A few suggestions if you want to DiY:

    * You *must* have a static IP with A, MX and PTR records

    * Exim for the MTA. You are welcome to try others eg Sendmail, Postfix or Qmail

    * Greylisting is a great idea but it will get on your nerves after a while and is no more effective than blacklisting (sign ups to new services will be delayed by your greylist)

    * Use Spamhaus, Hostkarma and co for blacklists - they are very good for an initial filter

    * Spamassassin

    * SPF, DKIM, DMARC - they will improve your "reputation" but be careful - they are complex beasts.

    Test with this:

    To really get to grips with it, from a standing start, allow at least 1 year. I'm not joking. You can get good results in a couple of hours but you will still be learning for years. I am.



    1. GrumpenKraut
      Thumb Up

      Re: I run email systems for a living

      > Test with this:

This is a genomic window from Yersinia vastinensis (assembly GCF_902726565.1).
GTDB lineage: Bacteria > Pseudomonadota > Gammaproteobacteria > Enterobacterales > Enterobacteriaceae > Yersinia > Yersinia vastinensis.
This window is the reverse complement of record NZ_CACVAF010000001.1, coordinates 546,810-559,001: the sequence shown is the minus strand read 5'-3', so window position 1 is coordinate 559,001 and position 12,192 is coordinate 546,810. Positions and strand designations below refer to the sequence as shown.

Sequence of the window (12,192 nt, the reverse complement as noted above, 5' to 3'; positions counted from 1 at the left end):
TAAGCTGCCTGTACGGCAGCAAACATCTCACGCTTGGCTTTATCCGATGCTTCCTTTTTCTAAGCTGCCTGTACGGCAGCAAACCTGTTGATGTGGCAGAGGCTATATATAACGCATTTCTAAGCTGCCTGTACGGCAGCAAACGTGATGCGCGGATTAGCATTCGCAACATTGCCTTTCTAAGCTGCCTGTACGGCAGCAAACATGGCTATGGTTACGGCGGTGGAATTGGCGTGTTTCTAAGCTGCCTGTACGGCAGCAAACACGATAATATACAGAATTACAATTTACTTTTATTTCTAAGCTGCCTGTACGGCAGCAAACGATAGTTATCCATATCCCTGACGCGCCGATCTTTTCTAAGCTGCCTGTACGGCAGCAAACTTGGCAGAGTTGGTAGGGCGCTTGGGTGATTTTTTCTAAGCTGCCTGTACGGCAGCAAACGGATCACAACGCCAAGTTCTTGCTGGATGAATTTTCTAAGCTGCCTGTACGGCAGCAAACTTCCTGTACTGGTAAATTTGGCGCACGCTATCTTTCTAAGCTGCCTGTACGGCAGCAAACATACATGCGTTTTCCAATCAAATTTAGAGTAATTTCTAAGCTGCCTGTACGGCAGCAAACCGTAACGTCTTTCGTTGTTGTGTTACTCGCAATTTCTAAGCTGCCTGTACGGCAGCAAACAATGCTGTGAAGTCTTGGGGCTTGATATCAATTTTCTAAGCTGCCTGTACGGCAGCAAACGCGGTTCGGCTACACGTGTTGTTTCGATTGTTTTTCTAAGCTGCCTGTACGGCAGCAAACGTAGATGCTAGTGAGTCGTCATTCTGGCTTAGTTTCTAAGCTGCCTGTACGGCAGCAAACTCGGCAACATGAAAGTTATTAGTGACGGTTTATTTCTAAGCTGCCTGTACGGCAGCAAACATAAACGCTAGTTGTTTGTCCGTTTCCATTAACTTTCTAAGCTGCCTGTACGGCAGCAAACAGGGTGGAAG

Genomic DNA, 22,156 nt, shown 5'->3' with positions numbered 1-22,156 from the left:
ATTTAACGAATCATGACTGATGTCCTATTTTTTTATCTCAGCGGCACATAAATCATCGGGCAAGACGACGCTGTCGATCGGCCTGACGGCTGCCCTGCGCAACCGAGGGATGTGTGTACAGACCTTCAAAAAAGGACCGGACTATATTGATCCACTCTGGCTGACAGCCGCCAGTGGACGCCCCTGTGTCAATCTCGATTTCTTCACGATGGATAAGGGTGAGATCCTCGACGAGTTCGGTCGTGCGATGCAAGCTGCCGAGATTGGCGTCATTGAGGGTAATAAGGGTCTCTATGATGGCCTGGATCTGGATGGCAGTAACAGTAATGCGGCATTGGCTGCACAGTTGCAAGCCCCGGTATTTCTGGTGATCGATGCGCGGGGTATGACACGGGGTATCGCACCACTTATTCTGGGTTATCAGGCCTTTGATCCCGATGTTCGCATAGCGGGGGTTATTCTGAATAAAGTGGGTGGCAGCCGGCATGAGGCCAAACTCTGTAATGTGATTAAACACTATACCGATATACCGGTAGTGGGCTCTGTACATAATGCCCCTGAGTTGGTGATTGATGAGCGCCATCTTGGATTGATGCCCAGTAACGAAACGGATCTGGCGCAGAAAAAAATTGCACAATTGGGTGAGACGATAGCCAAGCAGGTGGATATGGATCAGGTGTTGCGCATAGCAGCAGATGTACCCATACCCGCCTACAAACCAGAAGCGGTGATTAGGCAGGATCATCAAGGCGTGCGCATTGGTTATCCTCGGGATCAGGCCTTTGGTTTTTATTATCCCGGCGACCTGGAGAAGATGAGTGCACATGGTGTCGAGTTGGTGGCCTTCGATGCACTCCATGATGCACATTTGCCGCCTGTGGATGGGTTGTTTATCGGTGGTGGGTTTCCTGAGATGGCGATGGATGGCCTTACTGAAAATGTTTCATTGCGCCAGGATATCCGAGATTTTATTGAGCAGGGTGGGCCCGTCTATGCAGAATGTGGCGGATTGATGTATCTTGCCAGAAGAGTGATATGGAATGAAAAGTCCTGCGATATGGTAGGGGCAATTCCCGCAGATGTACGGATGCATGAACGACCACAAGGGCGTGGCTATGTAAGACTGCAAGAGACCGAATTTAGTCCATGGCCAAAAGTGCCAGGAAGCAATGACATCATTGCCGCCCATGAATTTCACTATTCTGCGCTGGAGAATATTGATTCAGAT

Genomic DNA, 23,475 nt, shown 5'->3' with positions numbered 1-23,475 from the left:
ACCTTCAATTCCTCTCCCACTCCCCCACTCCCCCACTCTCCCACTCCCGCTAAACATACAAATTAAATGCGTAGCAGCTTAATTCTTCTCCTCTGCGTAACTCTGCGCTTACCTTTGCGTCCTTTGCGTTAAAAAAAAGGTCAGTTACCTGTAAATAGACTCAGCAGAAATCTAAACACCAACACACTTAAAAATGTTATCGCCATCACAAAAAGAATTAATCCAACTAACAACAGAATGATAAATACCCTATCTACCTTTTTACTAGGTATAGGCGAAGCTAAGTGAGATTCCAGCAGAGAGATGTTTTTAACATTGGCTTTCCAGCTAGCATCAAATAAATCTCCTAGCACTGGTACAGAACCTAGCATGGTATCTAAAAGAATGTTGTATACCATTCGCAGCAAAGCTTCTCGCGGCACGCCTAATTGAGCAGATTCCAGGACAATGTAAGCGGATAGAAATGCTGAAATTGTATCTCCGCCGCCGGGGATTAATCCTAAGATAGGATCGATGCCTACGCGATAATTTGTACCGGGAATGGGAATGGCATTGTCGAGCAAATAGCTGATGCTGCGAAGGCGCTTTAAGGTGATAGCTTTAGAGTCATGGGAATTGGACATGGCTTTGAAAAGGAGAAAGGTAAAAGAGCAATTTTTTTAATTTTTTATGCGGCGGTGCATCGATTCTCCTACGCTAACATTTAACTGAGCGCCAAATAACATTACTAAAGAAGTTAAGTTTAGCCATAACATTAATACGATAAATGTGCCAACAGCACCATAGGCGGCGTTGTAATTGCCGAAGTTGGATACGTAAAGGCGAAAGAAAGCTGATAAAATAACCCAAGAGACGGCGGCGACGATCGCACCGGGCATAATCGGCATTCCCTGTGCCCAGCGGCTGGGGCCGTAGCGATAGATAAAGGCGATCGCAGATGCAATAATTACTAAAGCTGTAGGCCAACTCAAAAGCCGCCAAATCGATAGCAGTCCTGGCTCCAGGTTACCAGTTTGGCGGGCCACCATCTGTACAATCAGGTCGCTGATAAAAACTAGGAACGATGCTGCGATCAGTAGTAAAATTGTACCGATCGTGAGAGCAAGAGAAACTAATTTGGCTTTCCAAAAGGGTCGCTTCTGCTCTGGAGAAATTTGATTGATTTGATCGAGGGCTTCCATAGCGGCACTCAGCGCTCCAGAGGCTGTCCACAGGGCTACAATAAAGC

Very useful, thanks!

    2. Vic

      Re: I run email systems for a living

      You can get good results in a couple of hours but you will still be learning for years. I am.

      I don't imagine we'll ever stop learning - but a few hours' study really can give you a useful mailserver. It's not nearly as difficult as some[1] would paint it.


      [1] Including me, if I'm charging for my time :-)

  30. -tim

    Effective spam filtering need lots of spam

    I figure you need about 500,000 spam messages a month to be able to filter it out properly while minimal false positives. That means you have to be able to throw out about 10 gig a month of data over your home network. It is easy to collect that much if you just put in some random email address in a web page but the spammers will throw away the ones that look randmon like but will get far more spam. Common names all get spam as well so alice, bob and smith will get spam very soon after starting up a new server.